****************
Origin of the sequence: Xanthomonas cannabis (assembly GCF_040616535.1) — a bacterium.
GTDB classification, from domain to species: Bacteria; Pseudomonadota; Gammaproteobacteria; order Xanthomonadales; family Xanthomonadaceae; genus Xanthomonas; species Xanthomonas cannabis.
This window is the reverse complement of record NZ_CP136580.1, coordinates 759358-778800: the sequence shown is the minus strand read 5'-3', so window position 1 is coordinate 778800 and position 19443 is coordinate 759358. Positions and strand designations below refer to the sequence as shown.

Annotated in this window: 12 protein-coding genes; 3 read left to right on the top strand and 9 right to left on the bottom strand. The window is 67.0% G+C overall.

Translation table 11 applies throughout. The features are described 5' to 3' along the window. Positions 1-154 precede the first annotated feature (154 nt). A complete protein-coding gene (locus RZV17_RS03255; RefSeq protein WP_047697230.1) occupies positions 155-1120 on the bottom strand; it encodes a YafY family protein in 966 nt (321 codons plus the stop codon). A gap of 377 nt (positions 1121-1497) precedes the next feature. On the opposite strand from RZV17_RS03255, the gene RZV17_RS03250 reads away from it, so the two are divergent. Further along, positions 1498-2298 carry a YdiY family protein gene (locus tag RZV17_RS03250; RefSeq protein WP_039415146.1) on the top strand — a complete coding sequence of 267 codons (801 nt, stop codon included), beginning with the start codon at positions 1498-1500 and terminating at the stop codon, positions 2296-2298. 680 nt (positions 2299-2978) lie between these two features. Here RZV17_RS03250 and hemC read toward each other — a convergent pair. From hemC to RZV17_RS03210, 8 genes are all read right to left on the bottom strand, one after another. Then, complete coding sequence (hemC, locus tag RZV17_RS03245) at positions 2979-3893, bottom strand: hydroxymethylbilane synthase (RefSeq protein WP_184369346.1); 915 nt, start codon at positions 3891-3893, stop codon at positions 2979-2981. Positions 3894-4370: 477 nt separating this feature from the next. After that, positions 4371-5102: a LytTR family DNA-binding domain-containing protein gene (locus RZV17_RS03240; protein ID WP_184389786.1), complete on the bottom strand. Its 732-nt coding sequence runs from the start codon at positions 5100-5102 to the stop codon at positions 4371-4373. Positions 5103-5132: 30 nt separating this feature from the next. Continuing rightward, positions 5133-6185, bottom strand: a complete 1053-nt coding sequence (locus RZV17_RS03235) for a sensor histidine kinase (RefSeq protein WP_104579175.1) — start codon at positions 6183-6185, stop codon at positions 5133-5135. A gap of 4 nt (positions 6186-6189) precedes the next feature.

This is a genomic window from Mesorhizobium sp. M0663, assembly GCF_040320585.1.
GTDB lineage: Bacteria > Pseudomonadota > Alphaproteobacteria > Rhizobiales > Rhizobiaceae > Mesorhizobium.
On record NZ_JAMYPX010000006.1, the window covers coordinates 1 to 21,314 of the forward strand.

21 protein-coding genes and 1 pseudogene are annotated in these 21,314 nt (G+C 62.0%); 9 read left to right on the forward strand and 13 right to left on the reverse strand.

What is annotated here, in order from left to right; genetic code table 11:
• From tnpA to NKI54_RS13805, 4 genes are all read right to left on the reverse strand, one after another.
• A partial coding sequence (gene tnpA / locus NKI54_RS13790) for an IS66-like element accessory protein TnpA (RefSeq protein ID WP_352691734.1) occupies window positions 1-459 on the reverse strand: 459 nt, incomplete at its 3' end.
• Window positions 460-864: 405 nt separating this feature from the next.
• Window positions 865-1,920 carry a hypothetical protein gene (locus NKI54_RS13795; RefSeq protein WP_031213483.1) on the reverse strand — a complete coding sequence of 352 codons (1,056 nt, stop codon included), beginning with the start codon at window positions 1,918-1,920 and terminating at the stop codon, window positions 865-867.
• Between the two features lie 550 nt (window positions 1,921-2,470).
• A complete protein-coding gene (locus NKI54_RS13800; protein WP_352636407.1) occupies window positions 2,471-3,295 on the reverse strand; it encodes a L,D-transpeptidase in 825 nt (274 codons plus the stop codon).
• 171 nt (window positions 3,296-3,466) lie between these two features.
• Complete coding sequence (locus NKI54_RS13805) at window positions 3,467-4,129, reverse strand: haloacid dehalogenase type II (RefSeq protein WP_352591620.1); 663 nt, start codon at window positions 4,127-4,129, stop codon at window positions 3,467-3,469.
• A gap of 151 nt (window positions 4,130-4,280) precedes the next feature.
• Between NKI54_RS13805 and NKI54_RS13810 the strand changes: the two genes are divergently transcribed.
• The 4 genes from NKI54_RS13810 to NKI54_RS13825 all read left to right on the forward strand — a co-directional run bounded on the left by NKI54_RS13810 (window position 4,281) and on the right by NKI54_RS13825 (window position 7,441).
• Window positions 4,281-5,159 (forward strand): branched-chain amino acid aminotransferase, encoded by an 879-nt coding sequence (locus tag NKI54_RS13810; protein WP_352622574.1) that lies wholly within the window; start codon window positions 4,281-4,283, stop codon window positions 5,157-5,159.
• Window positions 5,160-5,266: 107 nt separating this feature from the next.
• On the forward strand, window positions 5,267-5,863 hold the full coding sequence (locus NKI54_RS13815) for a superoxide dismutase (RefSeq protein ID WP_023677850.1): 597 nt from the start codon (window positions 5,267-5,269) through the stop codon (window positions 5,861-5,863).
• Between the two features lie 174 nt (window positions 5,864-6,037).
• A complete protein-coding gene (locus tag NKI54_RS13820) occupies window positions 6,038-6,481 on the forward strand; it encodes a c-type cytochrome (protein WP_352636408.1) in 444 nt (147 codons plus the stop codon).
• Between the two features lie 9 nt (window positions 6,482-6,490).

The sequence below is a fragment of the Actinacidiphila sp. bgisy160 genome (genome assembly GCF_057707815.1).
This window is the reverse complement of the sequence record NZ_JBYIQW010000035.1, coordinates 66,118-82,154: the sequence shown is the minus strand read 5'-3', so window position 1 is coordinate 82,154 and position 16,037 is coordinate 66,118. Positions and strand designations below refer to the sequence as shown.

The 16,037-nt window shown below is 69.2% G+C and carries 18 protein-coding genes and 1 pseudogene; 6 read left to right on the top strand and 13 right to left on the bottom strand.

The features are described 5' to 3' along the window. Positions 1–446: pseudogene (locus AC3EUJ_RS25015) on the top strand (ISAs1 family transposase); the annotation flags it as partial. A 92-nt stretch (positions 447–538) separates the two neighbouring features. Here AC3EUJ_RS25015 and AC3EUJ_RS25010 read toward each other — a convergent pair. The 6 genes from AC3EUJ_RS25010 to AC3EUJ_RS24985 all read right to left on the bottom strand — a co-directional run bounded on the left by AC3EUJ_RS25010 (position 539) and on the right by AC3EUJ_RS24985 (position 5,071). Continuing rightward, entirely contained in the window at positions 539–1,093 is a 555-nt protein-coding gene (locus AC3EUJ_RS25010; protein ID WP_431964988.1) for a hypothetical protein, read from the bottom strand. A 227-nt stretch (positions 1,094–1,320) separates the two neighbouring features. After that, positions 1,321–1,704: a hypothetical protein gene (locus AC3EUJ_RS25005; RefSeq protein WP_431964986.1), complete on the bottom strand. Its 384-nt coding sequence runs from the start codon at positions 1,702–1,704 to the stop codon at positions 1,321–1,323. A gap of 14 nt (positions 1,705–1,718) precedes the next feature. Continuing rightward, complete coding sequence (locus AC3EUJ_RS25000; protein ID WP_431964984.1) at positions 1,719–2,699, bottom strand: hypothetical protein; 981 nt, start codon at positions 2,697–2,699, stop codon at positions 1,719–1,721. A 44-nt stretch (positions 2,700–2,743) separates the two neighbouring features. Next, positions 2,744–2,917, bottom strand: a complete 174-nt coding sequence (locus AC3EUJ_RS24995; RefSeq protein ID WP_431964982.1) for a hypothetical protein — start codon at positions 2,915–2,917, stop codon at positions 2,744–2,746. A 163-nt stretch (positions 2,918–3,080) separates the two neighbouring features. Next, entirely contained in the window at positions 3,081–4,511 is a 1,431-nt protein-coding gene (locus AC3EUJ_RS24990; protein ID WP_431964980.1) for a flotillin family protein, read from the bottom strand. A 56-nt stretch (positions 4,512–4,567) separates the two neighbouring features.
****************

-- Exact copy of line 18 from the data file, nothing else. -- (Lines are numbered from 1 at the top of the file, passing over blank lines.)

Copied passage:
• Complete coding sequence (locus NKI54_RS13805) at window positions 3,467-4,129, reverse strand: haloacid dehalogenase type II (RefSeq protein WP_352591620.1); 663 nt, start codon at window positions 4,127-4,129, stop codon at window positions 3,467-3,469.